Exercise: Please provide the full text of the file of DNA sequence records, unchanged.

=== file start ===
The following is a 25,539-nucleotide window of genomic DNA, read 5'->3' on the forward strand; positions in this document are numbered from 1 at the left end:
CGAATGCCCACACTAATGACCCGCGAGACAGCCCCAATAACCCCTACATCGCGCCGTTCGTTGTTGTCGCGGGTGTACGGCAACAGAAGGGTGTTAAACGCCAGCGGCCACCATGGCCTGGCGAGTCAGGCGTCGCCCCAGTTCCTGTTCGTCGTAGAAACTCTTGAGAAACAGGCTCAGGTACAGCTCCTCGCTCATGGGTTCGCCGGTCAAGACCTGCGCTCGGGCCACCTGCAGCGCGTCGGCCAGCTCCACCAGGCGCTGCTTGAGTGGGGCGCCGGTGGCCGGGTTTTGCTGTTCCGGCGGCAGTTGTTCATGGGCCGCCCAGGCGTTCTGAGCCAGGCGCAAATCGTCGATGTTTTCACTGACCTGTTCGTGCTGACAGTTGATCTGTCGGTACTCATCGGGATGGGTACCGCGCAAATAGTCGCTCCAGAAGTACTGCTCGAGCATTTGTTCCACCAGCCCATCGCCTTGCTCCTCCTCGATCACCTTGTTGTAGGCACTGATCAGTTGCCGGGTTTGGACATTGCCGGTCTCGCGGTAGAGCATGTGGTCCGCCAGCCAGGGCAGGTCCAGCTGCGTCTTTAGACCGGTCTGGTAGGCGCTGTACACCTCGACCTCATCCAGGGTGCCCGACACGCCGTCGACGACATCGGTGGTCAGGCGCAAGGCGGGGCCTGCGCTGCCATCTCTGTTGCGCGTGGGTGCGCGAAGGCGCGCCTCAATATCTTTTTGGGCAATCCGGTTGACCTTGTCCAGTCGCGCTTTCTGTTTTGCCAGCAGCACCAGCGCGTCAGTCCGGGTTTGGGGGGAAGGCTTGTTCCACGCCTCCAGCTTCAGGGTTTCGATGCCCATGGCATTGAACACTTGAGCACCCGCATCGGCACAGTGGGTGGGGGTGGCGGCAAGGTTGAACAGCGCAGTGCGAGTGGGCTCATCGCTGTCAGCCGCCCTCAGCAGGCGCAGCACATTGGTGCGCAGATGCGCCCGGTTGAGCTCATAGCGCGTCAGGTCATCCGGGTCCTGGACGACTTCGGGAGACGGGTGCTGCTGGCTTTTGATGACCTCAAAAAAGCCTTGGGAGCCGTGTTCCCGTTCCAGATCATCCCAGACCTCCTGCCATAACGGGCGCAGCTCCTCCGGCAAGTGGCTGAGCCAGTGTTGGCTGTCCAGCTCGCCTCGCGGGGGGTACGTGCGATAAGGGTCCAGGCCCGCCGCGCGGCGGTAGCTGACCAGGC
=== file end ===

The following is a 25,539-nucleotide window of genomic DNA, read 5'->3' on the forward strand; positions in this document are numbered from 1 at the left end:
CGAATGCCCACACTAATGACCCGCGAGACAGCCCCAATAACCCCTACATCGCGCCGTTCGTTGTTGTCGCGGGTGTACGGCAACAGAAGGGTGTTAAACGCCAGCGGCCACCATGGCCTGGCGAGTCAGGCGTCGCCCCAGTTCCTGTTCGTCGTAGAAACTCTTGAGAAACAGGCTCAGGTACAGCTCCTCGCTCATGGGTTCGCCGGTCAAGACCTGCGCTCGGGCCACCTGCAGCGCGTCGGCCAGCTCCACCAGGCGCTGCTTGAGTGGGGCGCCGGTGGCCGGGTTTTGCTGTTCCGGCGGCAGTTGTTCATGGGCCGCCCAGGCGTTCTGAGCCAGGCGCAAATCGTCGATGTTTTCACTGACCTGTTCGTGCTGACAGTTGATCTGTCGGTACTCATCGGGATGGGTACCGCGCAAATAGTCGCTCCAGAAGTACTGCTCGAGCATTTGTTCCACCAGCCCATCGCCTTGCTCCTCCTCGATCACCTTGTTGTAGGCACTGATCAGTTGCCGGGTTTGGACATTGCCGGTCTCGCGGTAGAGCATGTGGTCCGCCAGCCAGGGCAGGTCCAGCTGCGTCTTTAGACCGGTCTGGTAGGCGCTGTACACCTCGACCTCATCCAGGGTGCCCGACACGCCGTCGACGACATCGGTGGTCAGGCGCAAGGCGGGGCCTGCGCTGCCATCTCTGTTGCGCGTGGGTGCGCGAAGGCGCGCCTCAATATCTTTTTGGGCAATCCGGTTGACCTTGTCCAGTCGCGCTTTCTGTTTTGCCAGCAGCACCAGCGCGTCAGTCCGGGTTTGGGGGGAAGGCTTGTTCCACGCCTCCAGCTTCAGGGTTTCGATGCCCATGGCATTGAACACTTGAGCACCCGCATCGGCACAGTGGGTGGGGGTGGCGGCAAGGTTGAACAGCGCAGTGCGAGTGGGCTCATCGCTGTCAGCCGCCCTCAGCAGGCGCAGCACATTGGTGCGCAGATGCGCCCGGTTGAGCTCATAGCGCGTCAGGTCATCCGGGTCCTGGACGACTTCGGGAGACGGGTGCTGCTGGCTTTTGATGACCTCAAAAAAGCCTTGGGAGCCGTGTTCCCGTTCCAGATCATCCCAGACCTCCTGCCATAACGGGCGCAGCTCCTCCGGCAAGTGGCTGAGCCAGTGTTGGCTGTCCAGCTCGCCTCGCGGGGGGTACGTGCGATAAGGGTCCAGGCCCGCCGCGCGGCGGTAGCTGACCAGGC